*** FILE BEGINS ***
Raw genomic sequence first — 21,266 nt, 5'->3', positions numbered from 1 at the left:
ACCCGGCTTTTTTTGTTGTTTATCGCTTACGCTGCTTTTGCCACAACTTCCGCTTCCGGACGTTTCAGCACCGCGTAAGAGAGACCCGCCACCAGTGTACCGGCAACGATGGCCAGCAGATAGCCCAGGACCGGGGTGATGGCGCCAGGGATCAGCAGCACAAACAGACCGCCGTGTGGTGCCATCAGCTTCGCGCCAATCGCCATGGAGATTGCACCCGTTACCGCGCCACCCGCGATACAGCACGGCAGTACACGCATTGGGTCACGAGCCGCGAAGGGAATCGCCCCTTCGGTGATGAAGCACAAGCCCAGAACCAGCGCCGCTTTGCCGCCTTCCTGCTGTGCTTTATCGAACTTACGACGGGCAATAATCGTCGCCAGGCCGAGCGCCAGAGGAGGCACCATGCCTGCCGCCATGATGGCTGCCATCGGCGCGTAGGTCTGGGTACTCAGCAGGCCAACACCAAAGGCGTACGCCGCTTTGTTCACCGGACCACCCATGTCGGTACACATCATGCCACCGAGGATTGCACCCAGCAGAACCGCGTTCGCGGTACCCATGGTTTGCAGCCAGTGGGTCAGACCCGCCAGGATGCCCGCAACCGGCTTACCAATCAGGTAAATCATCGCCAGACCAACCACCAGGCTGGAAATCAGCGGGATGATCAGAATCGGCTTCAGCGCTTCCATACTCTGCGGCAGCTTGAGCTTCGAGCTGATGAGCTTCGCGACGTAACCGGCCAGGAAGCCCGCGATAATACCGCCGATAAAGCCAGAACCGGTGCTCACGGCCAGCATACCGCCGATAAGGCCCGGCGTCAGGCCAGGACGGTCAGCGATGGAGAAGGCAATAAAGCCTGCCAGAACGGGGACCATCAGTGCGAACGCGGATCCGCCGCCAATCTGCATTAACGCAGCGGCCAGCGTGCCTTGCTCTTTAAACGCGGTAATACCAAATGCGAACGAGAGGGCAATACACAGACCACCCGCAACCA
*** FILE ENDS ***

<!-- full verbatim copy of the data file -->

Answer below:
Raw genomic sequence first — 21,266 nt, 5'->3', positions numbered from 1 at the left:
ACCCGGCTTTTTTTGTTGTTTATCGCTTACGCTGCTTTTGCCACAACTTCCGCTTCCGGACGTTTCAGCACCGCGTAAGAGAGACCCGCCACCAGTGTACCGGCAACGATGGCCAGCAGATAGCCCAGGACCGGGGTGATGGCGCCAGGGATCAGCAGCACAAACAGACCGCCGTGTGGTGCCATCAGCTTCGCGCCAATCGCCATGGAGATTGCACCCGTTACCGCGCCACCCGCGATACAGCACGGCAGTACACGCATTGGGTCACGAGCCGCGAAGGGAATCGCCCCTTCGGTGATGAAGCACAAGCCCAGAACCAGCGCCGCTTTGCCGCCTTCCTGCTGTGCTTTATCGAACTTACGACGGGCAATAATCGTCGCCAGGCCGAGCGCCAGAGGAGGCACCATGCCTGCCGCCATGATGGCTGCCATCGGCGCGTAGGTCTGGGTACTCAGCAGGCCAACACCAAAGGCGTACGCCGCTTTGTTCACCGGACCACCCATGTCGGTACACATCATGCCACCGAGGATTGCACCCAGCAGAACCGCGTTCGCGGTACCCATGGTTTGCAGCCAGTGGGTCAGACCCGCCAGGATGCCCGCAACCGGCTTACCAATCAGGTAAATCATCGCCAGACCAACCACCAGGCTGGAAATCAGCGGGATGATCAGAATCGGCTTCAGCGCTTCCATACTCTGCGGCAGCTTGAGCTTCGAGCTGATGAGCTTCGCGACGTAACCGGCCAGGAAGCCCGCGATAATACCGCCGATAAAGCCAGAACCGGTGCTCACGGCCAGCATACCGCCGATAAGGCCCGGCGTCAGGCCAGGACGGTCAGCGATGGAGAAGGCAATAAAGCCTGCCAGAACGGGGACCATCAGTGCGAACGCGGATCCGCCGCCAATCTGCATTAACGCAGCGGCCAGCGTGCCTTGCTCTTTAAACGCGGTAATACCAAATGCGAACGAGAGGGCAATACACAGACCACCCGCAACCA